Press coverage of the hearing:

Labor Notes

Broadcast Now UK

AM New York

AM New York Opinion

Deadline Hollywood

Capital New York

The Wrap

CBS New York

Crain's New York Business

Epoch Times


City Council hearing this week - and upcoming union election

6/20/14: The New York City council's labor committee will hold a hearing on Wed, June 25, starting at 10AM, titled "The Real Reality of Reality TV." Councilmembers will learn about the working conditions, lack of benefits,  and labor violations that are endemic to this industry, and how they affect the New York City work force.

See the article in the New York Daily News here.

In the future, the Council may consider legislation or regulations to force improvements in the industry. Additionally, the Writers Guild and other parties may develop a Code of Conduct and encourage production companies and networks to sign on.

“At the hearing we hope to learn more about whether it will be necessary to involve the key players — production companies, networks, employee representatives — in an effort to establish and maintain better standards, perhaps with an industry code of conduct,” Committee Chair Councilman Miller said in a letter to Networks and production companies in the NYC market.
Lowell Peterson, executive director of the Writers Guild, said, “Television is a medium that requires public support—they need audiences to care. I think there's some sensitivity to having scrutiny.”
There will be three panels: one anchored by Peterson; one with the National Employment Law Project (NELP), focusing on how these issues affect a broad range of workers; and one with writers, producers and associate producers, describing the impact on their own lives.  Executives from networks and production companies have also been invited to attend.
The Writers Guild of America East (WGAE) last year surveyed 1,200 writers, producers and freelancers in reality TV and found they were losing, on average, $30,000 each in unpaid overtime and other benefits. The WGAE is seeking to develop industry wide standards to establish health insurance, paid time off, fair compensation and reasonable working hours for all freelance employees in the industry.

The WGAE campaign to raise standards is gaining steam as Freelance Producers at Original Media are set to vote in an National Labor Board election in the coming week.  This after Sharp employees voted overwhelmingly for the WGAE and won a contract earlier this year.   This letter from the industry-wide organizing committee to Original voters explains what's at stake:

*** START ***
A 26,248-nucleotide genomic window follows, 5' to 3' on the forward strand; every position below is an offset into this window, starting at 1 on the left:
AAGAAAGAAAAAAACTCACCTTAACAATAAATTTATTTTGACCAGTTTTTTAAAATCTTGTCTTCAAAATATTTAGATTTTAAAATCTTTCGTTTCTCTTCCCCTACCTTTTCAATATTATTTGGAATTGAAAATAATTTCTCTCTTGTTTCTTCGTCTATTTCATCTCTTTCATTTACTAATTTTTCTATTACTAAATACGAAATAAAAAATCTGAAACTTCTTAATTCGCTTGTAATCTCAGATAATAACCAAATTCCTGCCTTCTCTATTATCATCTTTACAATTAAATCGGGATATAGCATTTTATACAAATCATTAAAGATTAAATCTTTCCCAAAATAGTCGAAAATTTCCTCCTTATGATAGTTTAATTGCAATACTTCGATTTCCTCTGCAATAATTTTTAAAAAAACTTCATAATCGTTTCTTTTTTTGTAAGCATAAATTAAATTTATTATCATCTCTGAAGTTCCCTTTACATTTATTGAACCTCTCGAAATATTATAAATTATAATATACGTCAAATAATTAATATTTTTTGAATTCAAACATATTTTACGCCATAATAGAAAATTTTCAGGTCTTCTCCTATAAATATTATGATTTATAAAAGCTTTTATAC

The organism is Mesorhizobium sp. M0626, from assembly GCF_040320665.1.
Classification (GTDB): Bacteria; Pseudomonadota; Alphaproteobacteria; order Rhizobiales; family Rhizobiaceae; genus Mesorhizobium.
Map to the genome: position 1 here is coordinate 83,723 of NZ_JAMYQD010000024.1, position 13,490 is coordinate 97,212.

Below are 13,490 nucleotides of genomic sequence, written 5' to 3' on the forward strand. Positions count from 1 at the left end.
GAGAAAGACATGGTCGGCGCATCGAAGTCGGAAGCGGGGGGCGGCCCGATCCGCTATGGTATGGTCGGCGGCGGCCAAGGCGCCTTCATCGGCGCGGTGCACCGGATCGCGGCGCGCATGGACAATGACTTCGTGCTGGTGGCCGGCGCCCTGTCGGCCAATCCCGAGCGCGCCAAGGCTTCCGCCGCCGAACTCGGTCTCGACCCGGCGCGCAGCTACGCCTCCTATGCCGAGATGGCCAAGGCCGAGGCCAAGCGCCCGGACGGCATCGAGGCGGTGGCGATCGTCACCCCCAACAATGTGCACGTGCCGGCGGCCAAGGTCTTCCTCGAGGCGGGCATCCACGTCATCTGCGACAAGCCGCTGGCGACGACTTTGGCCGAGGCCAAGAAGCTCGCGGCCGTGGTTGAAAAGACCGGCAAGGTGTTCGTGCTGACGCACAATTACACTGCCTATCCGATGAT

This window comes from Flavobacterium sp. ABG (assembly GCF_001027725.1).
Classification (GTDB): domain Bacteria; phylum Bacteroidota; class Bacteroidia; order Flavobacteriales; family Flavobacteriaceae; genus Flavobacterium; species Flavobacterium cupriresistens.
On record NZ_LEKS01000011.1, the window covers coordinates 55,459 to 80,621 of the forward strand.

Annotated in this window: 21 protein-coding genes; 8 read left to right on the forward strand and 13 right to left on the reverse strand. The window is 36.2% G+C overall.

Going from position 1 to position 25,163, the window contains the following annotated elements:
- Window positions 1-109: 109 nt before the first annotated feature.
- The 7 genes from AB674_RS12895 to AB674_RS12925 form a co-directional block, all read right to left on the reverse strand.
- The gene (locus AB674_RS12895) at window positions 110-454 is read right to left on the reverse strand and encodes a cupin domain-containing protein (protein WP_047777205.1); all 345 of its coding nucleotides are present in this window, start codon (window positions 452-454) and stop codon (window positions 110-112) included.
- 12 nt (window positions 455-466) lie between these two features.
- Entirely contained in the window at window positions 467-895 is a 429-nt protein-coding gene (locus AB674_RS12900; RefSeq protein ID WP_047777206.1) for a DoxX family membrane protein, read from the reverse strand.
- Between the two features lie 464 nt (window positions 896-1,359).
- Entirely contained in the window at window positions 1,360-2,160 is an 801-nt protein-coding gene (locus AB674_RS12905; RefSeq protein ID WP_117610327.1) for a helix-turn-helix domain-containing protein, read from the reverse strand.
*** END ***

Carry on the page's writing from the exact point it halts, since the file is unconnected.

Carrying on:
"Winning this vote at Original adds another major company to our ranks and will help build on the momentum we have created at other companies. This isn’t about bad companies that deserve unions and good companies that don’t – it’s about an industry that is untenable for the freelancers that make it work, and about those freelancers having a say in the direction of their own professional lives by negotiating together with the huge media conglomerates that currently call the shots.

It’s about freelancers from every company working together to share best practices and big ideas about how this industry could work better for them, fixing what doesn’t work and solidifying what does. "

You can read more about the hearing here .

Details of union election at Original Media

6/10/14:  If you have worked at Original Media in the past year, please read this!

Here is a link to our
FAQ document.

Election details have been set for those eligible to vote in the Original Media election.   For those currently working at Original Media, you will vote at work on Thursday, June 26.

For those of you not currently working at Original, you will vote by mail, and those ballots will go out on Friday, June 20.

Anyone who has worked at Original in the past 52 weeks (from May 16, 2013 to the present) will be eligible to vote.  A letter from the Industry-Wide Organizing Committee explained what Original Media employees hoped to gain though organizing:

“We believe that organizing with the WGA is the change we need. We believe that having industry-wide standard minimum rates that everyone knows, portable employer paid health insurance that follows us from job to job, and some common sense rules about hours and health and safety are good first steps that are within the realm of possible worlds if we get the production companies to negotiate with us. Looking even further down the road we envision things like pensions, residuals, and rates of pay that will make it possible to have long, productive careers in this industry.”

Read more from the Organizing Committee statement here.

WGAE Files For Union Election At Original Media

5/21/14:  Last week the WGAE filed cards with the National Labor Relations Board, indicating that the majority of freelance producers and APs at Original Media want to form a union with the Writers Guild of America, East.

This comes just a few months after freelancers at Sharp Entertainment organized and negotiated a union contract. Producers and APs at Original Media are hoping that by following in Sharp's footsteps, they can not only make some immediate improvements at Original,  but also grow the campaign for better standards for freelancers industry-wide.

Original Media, which produces hit shows like Ink Master, Swamp People, Dual Survival, and BBQ Pitmasters, is a subsidiary of Endemol, one of the largest companies in the industry. Just this week Endemol announced plans for a historic merger with Fox's Shine Group and Core Media (which owns Sharp Entertainment).

Endemol's deal is the largest of several major mergers and acquisitions announced in the past few weeks, including All3Media's deal with Discovery and ITV's purchase of Leftfield.  That's a billion dollars pumped in to the independent television production industry in one month - proof that nonfiction is incredibly profitable.